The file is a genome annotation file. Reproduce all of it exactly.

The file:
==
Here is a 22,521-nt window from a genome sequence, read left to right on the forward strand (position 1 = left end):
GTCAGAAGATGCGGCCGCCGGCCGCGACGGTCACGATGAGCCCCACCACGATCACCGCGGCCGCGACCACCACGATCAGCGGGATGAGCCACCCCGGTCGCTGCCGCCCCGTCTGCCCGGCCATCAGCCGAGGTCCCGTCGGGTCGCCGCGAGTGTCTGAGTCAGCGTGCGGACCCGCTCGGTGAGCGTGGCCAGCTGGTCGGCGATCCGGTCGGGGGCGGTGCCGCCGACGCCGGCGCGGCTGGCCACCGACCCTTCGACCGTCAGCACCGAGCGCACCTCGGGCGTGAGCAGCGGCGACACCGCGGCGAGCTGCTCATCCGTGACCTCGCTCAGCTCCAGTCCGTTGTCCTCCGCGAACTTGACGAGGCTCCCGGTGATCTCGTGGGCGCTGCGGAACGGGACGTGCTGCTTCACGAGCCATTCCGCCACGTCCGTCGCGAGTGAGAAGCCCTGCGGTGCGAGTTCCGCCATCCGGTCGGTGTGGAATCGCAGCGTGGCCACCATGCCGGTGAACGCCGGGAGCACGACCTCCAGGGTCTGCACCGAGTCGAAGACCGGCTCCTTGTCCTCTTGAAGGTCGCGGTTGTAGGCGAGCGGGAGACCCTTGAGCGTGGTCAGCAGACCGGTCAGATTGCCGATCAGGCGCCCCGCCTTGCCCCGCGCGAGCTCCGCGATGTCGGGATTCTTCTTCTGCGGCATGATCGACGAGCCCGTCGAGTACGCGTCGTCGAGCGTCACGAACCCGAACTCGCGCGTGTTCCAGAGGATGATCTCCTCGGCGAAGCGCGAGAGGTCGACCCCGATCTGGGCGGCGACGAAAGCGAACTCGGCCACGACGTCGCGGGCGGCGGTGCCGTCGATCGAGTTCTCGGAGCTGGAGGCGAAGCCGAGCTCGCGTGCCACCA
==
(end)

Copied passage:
Here is a 22,521-nt window from a genome sequence, read left to right on the forward strand (position 1 = left end):
GTCAGAAGATGCGGCCGCCGGCCGCGACGGTCACGATGAGCCCCACCACGATCACCGCGGCCGCGACCACCACGATCAGCGGGATGAGCCACCCCGGTCGCTGCCGCCCCGTCTGCCCGGCCATCAGCCGAGGTCCCGTCGGGTCGCCGCGAGTGTCTGAGTCAGCGTGCGGACCCGCTCGGTGAGCGTGGCCAGCTGGTCGGCGATCCGGTCGGGGGCGGTGCCGCCGACGCCGGCGCGGCTGGCCACCGACCCTTCGACCGTCAGCACCGAGCGCACCTCGGGCGTGAGCAGCGGCGACACCGCGGCGAGCTGCTCATCCGTGACCTCGCTCAGCTCCAGTCCGTTGTCCTCCGCGAACTTGACGAGGCTCCCGGTGATCTCGTGGGCGCTGCGGAACGGGACGTGCTGCTTCACGAGCCATTCCGCCACGTCCGTCGCGAGTGAGAAGCCCTGCGGTGCGAGTTCCGCCATCCGGTCGGTGTGGAATCGCAGCGTGGCCACCATGCCGGTGAACGCCGGGAGCACGACCTCCAGGGTCTGCACCGAGTCGAAGACCGGCTCCTTGTCCTCTTGAAGGTCGCGGTTGTAGGCGAGCGGGAGACCCTTGAGCGTGGTCAGCAGACCGGTCAGATTGCCGATCAGGCGCCCCGCCTTGCCCCGCGCGAGCTCCGCGATGTCGGGATTCTTCTTCTGCGGCATGATCGACGAGCCCGTCGAGTACGCGTCGTCGAGCGTCACGAACCCGAACTCGCGCGTGTTCCAGAGGATGATCTCCTCGGCGAAGCGCGAGAGGTCGACCCCGATCTGGGCGGCGACGAAAGCGAACTCGGCCACGACGTCGCGGGCGGCGGTGCCGTCGATCGAGTTCTCGGAGCTGGAGGCGAAGCCGAGCTCGCGTGCCACCA